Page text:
8. Gudbjartsson DF, Jonasson K, Frigge ML, Kong A. Allegro, a new computer program for multipoint linkage analysis. Nat Genet. 2000; 25:12-3. [PMID: 10802644]
  9. Rüschendorf F, Nurnberg P. ALOHOMORA: a tool for linkage analysis using 10K SNP array data. Bioinformatics. 2005; 21:2123-5. [PMID: 15647291]
  10. Thiele H, Nurnberg P. HaploPainter: a tool for drawing pedigrees with complex haplotypes. Bioinformatics. 2005; 21:1730-2. [PMID: 15377505]
  11. Boldt K, Mans DA, Won J, van Reeuwijk J, Vogt A, Kinkl N, Letteboer SJ, Hicks WL, Hurd RE, Naggert JK, Texier Y, den Hollander AI, Koenekoop RK, Bennett J, Cremers FP, Gloeckner CJ, Nishina PM, Roepman R, Ueffing M. Disruption of intraflagellar protein transport in photoreceptor cilia causes Leber congenital amaurosis in humans and mice. J Clin Invest. 2011; 121:2169-80. [PMID: 21606596]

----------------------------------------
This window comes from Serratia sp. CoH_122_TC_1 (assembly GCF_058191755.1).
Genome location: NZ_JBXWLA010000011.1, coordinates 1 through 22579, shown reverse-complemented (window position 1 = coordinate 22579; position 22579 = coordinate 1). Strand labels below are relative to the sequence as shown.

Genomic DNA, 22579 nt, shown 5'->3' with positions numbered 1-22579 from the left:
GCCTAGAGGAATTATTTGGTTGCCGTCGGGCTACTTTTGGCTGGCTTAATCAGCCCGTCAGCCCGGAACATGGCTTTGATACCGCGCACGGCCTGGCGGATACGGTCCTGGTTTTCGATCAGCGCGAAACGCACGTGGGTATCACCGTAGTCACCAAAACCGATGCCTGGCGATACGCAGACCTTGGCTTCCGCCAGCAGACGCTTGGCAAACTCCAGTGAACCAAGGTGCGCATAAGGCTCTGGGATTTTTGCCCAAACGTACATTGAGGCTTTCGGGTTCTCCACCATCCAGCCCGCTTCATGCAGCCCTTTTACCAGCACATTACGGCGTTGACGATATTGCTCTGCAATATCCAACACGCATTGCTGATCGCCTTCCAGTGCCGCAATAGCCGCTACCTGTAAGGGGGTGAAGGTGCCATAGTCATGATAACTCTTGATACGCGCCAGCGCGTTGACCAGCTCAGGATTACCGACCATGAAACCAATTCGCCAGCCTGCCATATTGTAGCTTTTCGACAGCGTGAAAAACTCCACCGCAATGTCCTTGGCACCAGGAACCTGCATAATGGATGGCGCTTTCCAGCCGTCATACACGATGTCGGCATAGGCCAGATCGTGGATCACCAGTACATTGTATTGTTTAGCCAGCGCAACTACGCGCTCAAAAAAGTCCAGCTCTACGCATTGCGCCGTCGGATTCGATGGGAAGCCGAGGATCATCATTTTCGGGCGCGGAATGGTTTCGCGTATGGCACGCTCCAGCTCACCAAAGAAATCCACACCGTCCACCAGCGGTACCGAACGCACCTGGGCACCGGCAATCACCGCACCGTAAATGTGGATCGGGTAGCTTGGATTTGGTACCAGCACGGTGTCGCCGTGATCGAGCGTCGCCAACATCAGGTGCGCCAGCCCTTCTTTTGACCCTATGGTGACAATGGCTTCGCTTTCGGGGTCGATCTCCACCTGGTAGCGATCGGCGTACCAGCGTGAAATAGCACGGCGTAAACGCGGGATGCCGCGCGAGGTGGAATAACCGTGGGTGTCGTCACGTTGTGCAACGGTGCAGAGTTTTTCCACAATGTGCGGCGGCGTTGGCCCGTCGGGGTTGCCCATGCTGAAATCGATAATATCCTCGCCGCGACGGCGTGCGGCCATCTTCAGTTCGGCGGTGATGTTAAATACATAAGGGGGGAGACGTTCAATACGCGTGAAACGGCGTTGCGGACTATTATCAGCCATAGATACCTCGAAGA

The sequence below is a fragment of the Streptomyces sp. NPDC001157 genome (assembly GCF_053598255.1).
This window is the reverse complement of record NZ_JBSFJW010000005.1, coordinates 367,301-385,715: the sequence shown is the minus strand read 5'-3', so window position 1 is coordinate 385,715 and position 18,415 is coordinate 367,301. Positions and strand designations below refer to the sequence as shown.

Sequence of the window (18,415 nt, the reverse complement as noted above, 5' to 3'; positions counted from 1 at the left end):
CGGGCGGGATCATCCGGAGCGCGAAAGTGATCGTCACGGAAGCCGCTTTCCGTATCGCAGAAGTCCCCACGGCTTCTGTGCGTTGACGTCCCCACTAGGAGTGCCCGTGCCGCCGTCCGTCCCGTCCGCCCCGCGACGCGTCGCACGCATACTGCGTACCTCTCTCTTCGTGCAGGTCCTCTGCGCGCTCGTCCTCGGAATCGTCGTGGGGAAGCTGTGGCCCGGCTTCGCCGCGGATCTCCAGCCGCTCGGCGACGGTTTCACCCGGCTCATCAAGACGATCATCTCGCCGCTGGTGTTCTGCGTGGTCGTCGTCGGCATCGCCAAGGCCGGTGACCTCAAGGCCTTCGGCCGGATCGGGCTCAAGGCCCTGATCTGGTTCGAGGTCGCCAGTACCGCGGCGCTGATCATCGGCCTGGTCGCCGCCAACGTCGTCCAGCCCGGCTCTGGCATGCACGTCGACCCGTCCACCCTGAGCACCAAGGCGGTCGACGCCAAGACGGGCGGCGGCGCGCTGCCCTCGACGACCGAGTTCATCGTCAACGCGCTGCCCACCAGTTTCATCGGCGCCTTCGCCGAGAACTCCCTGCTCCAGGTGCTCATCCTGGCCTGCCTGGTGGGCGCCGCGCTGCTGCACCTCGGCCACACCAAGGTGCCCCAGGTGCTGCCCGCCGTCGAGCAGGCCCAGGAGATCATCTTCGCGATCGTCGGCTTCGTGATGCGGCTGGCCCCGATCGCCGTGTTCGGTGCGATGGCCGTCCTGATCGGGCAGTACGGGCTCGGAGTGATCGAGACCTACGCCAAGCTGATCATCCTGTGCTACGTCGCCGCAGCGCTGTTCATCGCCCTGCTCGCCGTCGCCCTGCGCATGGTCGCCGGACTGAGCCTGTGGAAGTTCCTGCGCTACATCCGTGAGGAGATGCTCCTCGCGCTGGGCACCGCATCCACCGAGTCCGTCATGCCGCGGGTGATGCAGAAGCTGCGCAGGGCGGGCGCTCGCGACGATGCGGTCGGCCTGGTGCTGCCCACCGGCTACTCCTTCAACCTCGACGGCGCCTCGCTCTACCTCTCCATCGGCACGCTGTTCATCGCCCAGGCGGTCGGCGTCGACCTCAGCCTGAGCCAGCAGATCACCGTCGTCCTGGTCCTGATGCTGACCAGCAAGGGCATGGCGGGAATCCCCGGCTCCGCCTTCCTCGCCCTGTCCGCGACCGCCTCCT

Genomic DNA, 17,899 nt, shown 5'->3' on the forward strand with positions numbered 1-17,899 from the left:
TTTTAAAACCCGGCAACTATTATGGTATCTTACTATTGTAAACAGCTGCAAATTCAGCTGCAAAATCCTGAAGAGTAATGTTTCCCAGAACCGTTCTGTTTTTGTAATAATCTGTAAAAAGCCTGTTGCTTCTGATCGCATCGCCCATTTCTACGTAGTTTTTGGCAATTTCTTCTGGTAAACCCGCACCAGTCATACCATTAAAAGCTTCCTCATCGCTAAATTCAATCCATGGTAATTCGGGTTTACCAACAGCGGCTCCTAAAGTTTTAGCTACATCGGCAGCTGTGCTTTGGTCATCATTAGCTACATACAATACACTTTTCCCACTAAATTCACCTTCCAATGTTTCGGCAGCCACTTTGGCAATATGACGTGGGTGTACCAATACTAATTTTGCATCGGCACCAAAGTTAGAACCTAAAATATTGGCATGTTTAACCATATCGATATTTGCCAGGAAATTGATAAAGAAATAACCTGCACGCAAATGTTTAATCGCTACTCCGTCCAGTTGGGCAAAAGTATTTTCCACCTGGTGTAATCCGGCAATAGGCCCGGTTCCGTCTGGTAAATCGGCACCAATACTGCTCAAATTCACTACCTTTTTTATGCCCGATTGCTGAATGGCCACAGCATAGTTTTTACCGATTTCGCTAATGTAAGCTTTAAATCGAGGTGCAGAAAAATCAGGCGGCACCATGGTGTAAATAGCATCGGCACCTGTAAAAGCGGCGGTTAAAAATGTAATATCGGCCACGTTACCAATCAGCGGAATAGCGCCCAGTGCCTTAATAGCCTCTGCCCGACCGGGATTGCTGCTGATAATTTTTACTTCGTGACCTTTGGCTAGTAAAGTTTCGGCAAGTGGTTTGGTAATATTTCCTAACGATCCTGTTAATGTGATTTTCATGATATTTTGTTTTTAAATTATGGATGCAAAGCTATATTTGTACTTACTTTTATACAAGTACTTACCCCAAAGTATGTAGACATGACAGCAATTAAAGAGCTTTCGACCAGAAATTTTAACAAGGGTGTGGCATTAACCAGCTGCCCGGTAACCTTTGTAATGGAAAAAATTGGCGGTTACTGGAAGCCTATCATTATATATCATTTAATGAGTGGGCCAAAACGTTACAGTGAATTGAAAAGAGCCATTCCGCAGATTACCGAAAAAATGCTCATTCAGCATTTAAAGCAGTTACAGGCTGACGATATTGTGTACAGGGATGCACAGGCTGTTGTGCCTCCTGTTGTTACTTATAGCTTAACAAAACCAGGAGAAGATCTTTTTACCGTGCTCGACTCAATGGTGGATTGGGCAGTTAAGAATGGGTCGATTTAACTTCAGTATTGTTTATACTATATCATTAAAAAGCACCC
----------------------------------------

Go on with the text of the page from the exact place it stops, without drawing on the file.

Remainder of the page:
12. den Hollander AI, Koenekoop RK, Mohamed MD, Arts HH, Boldt K, Towns KV, Sedmak T, Beer M, Nagel-Wolfrum K, McKibbin M, Dharmaraj S, Lopez I, Ivings L, Williams GA, Springell K, Woods CG, Jafri H, Rashid Y, Strom TM, van der Zwaag B, Gosens I, Kersten FF, van Wijk E, Veltman JA, Zonneveld MN, van Beersum SE, Maumenee IH, Wolfrum U, Cheetham ME, Ueffing M, Cremers FP, Inglehearn CF, Roepman R. Mutations in LCA5, encoding the ciliary protein lebercilin, cause Leber congenital amaurosis. Nat Genet. 2007; 39:889-95. [PMID: 17546029]
  13. Gerber S, Hanein S, Perrault I, Delphin N, Aboussair N, Leowski C, Dufier JL, Roche O, Munnich A, Kaplan J, Rozet JM. Mutations in LCA5 are an uncommon cause of Leber congenital amaurosis (LCA) type II. Hum Mutat. 2007; 28:1245 [PMID: 18000884]